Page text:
Not Fire is the first album from Berlin-based songwriter Dean Roberts in 12 years, and his comeback arrives during apocalyptic times. It’s not an album about someone who’s found hope or love despite everything; Roberts sounds exhausted, and his album is as ugly and as bleak as life often is. For those who’ve been in the pits and succumbed to self-destructive nihilism, Not Fire is a reminder of how hellish it all can be.
Sonically, Not Fire is murky and battered and melancholy. Guitars clang incessantly, drums lurch without vigor—there’s hardly a moment where one doesn’t feel placed in a barren wasteland, left to wander aimlessly. On “Say After Me,” a melange of noisy guitar strums and plucks constantly ring out without any impression of oncoming closure. In the song’s final passage, Roberts slides his pick down a guitar string, the resulting sound a thunderous roar, the final bellowing of bottled-up feelings. Not Fire can sound a lot like a pained desire for release, a wish to scream into the emptiness like Roberts does on the album cover.
Nothing here feels cathartic, however. If anything, every note just propagates uneasiness, something that’s fiercely evident on the nearly 10-minute centerpiece “Heron.” Reed instruments and wolf-like howls imbue the piece with anxious tension. Frightening as the music may sound, Roberts sings of acceptance (“There is no blistering sun ’cause the summer’s just gone”). The song’s final third is wordless, but you can still sense his mournful presence.
Even when the songs aren’t harrowing, Roberts’ weariness and irascibility are clear. On the bluesy folk song “Paul,” he speaks of the titular person as a thorn in his side—a burdensome figure who’s always there at the worst of times. He concludes with a confession: “I always run into you Paul/And say I’ll call/But I don’t want to.” This longing for solitude becomes an unwelcome reality on “Kids,” where he talks about the crumbling of a long-term relationship. “Would it have changed anything if we’d had kids?” he wonders. You can tell, from his wavering voice, that he doesn’t think so.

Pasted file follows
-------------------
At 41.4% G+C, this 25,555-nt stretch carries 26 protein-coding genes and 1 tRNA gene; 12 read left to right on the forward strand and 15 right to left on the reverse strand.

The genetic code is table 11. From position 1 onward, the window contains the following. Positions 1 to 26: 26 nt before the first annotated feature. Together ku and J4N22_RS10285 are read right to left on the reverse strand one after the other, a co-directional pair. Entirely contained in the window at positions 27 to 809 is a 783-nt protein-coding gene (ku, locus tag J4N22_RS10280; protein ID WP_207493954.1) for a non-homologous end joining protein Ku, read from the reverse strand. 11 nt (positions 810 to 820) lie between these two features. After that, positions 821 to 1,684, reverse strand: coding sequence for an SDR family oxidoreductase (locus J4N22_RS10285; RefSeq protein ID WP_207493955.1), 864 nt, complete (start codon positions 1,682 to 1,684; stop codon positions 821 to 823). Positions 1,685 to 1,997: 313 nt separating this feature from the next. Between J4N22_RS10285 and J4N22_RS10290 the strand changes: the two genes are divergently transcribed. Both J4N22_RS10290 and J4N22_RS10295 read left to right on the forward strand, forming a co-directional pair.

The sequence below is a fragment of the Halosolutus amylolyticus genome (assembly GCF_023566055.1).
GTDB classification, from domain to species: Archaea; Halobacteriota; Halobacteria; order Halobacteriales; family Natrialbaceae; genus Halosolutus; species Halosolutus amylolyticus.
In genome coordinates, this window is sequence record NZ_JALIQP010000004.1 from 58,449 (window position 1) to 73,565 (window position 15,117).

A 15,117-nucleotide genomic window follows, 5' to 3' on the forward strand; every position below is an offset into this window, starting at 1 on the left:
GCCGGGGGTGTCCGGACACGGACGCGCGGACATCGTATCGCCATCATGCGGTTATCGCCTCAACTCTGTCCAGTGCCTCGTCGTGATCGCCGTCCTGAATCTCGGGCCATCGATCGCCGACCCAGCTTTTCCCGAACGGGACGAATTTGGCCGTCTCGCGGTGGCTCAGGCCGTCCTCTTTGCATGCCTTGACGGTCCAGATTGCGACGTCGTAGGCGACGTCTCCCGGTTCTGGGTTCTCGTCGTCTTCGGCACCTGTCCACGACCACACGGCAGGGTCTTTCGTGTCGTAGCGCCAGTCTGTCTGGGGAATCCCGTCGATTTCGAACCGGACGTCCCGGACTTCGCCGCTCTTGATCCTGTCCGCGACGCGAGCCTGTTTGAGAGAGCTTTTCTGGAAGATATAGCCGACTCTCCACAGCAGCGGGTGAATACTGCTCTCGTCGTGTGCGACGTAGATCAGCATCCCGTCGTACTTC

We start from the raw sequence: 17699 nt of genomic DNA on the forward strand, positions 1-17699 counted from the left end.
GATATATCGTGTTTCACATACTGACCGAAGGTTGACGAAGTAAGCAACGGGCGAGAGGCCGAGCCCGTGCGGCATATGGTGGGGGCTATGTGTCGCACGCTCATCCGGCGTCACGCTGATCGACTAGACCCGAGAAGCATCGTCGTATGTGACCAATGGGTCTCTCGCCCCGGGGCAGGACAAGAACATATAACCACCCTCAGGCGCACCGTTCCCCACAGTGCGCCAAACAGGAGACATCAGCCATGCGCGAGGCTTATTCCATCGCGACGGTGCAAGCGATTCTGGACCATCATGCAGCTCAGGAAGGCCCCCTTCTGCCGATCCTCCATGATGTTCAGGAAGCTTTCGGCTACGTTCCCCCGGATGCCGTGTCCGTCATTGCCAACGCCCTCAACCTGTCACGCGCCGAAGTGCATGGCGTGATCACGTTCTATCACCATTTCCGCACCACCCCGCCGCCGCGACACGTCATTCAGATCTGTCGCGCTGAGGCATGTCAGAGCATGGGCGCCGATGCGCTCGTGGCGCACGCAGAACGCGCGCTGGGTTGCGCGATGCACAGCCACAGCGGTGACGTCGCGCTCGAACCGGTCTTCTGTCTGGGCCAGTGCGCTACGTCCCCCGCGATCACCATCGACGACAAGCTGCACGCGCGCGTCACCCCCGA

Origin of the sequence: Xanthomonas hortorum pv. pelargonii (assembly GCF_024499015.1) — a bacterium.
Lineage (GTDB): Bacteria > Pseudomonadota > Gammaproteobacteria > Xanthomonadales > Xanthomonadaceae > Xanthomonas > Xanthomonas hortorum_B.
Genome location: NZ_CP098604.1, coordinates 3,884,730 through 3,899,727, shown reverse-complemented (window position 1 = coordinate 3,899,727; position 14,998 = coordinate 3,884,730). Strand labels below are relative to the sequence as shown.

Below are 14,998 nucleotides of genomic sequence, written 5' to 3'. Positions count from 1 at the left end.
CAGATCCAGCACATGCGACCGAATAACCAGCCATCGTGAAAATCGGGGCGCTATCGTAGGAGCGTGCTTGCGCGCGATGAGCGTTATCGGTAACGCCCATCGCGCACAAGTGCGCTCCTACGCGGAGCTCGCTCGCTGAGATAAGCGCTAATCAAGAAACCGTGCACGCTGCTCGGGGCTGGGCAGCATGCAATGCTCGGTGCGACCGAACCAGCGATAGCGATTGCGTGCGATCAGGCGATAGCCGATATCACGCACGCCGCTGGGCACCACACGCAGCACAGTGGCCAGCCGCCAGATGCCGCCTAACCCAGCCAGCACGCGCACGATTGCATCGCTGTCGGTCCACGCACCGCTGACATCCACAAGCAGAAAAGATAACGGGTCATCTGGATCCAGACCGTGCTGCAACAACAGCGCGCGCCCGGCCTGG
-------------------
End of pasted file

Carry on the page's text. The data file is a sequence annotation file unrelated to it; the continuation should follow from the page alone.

Throughout Not Fire, Roberts feels numb. A summation of his downward spiral appears on the title track. “It’s not fire; love is something else” he moans. His voice quivers amidst droning feedback and heaving drums, the song exuding the shut-in mystique of Jandek’s early works. As the song builds, Roberts never finds healing; he only sounds tormented, broken.
There is one hopeful song on Not Fire. With “My Diviner,” Roberts delivers anguished expressions of gratitude. The mythical figure of the title leads him to water in a period of drought, and proves to be a steady light in his life (“You’re not one to quit, that ain’t how you live”). The sweetness is a salve from the misery that looms over everything else. In a time when gods feel ever-absent, when futures seem increasingly dim, “My Diviner” serves as a thoughtful reminder: life’s shittiness is promised, but so is the nourishing comfort that comes when receiving persistent care. It sounds like a call to hold fast and love hard. - Joshua Minsoo Kim